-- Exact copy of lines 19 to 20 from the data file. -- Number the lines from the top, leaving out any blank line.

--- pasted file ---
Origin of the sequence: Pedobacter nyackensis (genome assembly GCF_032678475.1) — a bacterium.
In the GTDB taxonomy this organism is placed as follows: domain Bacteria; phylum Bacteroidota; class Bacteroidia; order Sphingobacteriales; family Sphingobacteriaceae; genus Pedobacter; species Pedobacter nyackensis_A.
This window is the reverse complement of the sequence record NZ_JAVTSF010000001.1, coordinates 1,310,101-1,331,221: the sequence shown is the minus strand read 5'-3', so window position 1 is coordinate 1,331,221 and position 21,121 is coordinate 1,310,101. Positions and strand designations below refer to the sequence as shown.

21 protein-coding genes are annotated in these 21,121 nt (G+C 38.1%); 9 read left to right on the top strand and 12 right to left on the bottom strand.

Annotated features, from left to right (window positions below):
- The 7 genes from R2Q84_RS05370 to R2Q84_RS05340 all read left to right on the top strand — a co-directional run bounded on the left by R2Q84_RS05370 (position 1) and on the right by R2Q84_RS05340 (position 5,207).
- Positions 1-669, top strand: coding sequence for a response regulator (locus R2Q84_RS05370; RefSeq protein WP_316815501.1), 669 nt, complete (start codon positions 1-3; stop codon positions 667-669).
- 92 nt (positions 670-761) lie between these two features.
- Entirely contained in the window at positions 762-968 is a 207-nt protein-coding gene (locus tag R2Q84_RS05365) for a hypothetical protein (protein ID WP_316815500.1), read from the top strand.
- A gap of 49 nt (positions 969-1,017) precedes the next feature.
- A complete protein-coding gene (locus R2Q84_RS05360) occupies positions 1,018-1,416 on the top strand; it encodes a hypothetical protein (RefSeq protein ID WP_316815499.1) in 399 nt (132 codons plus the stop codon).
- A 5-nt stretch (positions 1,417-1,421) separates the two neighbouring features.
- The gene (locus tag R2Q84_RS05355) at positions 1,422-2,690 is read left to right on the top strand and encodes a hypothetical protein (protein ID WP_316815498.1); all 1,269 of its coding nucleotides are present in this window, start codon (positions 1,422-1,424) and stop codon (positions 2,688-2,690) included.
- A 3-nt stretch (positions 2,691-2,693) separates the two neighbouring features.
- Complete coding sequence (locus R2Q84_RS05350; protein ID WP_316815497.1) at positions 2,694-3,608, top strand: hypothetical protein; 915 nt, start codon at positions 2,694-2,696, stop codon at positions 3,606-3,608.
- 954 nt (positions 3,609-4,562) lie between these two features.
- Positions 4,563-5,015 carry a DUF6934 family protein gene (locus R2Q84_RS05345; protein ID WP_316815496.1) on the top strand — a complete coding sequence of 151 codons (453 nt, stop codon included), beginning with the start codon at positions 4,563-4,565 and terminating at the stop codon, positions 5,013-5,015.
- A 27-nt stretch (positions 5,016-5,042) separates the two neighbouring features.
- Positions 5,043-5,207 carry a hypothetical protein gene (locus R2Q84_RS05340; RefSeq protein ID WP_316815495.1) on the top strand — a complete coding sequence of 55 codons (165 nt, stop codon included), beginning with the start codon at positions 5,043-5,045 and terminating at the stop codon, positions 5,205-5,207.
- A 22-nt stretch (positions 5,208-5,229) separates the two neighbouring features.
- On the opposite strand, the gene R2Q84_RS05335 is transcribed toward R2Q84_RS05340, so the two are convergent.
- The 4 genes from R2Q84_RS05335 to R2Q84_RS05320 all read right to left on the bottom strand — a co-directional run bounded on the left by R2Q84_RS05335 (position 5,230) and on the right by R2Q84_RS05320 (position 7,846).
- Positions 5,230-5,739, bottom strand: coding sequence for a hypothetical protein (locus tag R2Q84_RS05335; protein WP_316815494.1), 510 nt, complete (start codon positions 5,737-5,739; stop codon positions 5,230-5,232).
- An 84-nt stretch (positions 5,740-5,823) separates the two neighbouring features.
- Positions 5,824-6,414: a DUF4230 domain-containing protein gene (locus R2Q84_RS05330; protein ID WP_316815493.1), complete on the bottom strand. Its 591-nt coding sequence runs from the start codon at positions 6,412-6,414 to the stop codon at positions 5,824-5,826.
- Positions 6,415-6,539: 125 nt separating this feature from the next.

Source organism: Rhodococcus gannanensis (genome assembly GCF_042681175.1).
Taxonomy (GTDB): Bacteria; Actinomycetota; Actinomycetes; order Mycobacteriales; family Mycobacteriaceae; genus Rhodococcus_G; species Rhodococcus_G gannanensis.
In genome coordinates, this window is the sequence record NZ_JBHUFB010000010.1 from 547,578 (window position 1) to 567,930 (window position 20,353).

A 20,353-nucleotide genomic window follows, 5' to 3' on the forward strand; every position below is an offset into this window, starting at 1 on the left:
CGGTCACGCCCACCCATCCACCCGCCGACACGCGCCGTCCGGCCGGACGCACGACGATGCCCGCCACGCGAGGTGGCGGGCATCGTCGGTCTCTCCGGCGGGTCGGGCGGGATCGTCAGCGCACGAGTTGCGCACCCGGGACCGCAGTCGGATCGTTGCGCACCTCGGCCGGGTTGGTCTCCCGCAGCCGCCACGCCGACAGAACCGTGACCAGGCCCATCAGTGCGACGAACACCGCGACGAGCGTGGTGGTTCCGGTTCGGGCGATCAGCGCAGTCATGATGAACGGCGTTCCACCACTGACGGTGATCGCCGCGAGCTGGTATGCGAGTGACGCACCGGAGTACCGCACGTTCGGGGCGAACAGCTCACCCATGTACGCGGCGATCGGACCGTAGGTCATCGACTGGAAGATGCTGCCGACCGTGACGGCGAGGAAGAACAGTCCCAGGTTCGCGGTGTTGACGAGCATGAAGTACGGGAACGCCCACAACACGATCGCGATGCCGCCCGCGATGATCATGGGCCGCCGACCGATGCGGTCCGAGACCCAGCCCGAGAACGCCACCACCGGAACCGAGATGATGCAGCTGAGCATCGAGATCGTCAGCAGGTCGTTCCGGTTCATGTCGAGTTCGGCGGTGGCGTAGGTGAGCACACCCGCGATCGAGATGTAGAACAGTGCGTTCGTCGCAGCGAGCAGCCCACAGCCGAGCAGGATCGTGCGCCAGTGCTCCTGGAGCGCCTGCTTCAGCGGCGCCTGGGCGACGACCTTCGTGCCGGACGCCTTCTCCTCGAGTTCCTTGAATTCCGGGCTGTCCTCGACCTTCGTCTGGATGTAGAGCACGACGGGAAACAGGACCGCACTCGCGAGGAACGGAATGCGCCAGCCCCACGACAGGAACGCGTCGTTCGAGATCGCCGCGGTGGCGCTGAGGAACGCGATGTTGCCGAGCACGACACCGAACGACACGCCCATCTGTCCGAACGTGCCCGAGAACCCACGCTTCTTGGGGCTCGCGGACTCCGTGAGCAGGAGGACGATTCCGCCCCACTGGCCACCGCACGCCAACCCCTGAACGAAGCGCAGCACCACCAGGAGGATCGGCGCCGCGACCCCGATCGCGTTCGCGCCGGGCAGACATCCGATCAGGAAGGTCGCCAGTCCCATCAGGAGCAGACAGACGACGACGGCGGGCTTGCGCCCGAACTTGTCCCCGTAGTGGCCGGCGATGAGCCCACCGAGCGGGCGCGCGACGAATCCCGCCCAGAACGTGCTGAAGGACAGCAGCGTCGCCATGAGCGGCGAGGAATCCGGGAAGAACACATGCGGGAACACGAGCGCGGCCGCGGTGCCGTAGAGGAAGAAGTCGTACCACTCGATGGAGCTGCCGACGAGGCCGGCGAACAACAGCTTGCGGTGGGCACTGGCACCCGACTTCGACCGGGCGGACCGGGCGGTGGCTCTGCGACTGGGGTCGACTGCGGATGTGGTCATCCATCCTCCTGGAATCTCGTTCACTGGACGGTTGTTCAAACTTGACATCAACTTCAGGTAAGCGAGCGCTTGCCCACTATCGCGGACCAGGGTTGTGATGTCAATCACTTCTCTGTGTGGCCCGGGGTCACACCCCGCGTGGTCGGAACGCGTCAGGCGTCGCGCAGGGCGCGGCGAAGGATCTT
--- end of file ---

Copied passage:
- Positions 5,043-5,207 carry a hypothetical protein gene (locus R2Q84_RS05340; RefSeq protein ID WP_316815495.1) on the top strand — a complete coding sequence of 55 codons (165 nt, stop codon included), beginning with the start codon at positions 5,043-5,045 and terminating at the stop codon, positions 5,205-5,207.
- A 22-nt stretch (positions 5,208-5,229) separates the two neighbouring features.